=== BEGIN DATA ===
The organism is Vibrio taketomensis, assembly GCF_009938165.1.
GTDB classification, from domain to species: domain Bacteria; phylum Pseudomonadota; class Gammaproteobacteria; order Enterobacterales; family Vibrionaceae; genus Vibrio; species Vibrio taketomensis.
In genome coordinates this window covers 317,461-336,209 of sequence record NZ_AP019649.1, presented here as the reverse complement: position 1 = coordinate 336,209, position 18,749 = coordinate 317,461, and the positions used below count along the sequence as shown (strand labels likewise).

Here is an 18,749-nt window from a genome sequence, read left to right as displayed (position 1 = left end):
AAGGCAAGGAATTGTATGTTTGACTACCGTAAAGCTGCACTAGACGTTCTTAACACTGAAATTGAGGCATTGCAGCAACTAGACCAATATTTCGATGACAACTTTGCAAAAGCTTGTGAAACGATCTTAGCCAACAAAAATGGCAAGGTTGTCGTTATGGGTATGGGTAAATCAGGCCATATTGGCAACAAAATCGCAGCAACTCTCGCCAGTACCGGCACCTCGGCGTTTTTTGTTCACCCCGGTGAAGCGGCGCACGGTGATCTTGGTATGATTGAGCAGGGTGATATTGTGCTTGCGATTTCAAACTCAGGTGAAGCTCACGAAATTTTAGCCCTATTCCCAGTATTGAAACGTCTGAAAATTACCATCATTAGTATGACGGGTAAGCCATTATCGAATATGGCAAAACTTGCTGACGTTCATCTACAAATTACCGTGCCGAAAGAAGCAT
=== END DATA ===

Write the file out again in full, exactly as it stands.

The organism is Vibrio taketomensis, assembly GCF_009938165.1.
GTDB classification, from domain to species: domain Bacteria; phylum Pseudomonadota; class Gammaproteobacteria; order Enterobacterales; family Vibrionaceae; genus Vibrio; species Vibrio taketomensis.
In genome coordinates this window covers 317,461-336,209 of sequence record NZ_AP019649.1, presented here as the reverse complement: position 1 = coordinate 336,209, position 18,749 = coordinate 317,461, and the positions used below count along the sequence as shown (strand labels likewise).

Here is an 18,749-nt window from a genome sequence, read left to right as displayed (position 1 = left end):
AAGGCAAGGAATTGTATGTTTGACTACCGTAAAGCTGCACTAGACGTTCTTAACACTGAAATTGAGGCATTGCAGCAACTAGACCAATATTTCGATGACAACTTTGCAAAAGCTTGTGAAACGATCTTAGCCAACAAAAATGGCAAGGTTGTCGTTATGGGTATGGGTAAATCAGGCCATATTGGCAACAAAATCGCAGCAACTCTCGCCAGTACCGGCACCTCGGCGTTTTTTGTTCACCCCGGTGAAGCGGCGCACGGTGATCTTGGTATGATTGAGCAGGGTGATATTGTGCTTGCGATTTCAAACTCAGGTGAAGCTCACGAAATTTTAGCCCTATTCCCAGTATTGAAACGTCTGAAAATTACCATCATTAGTATGACGGGTAAGCCATTATCGAATATGGCAAAACTTGCTGACGTTCATCTACAAATTACCGTGCCGAAAGAAGCAT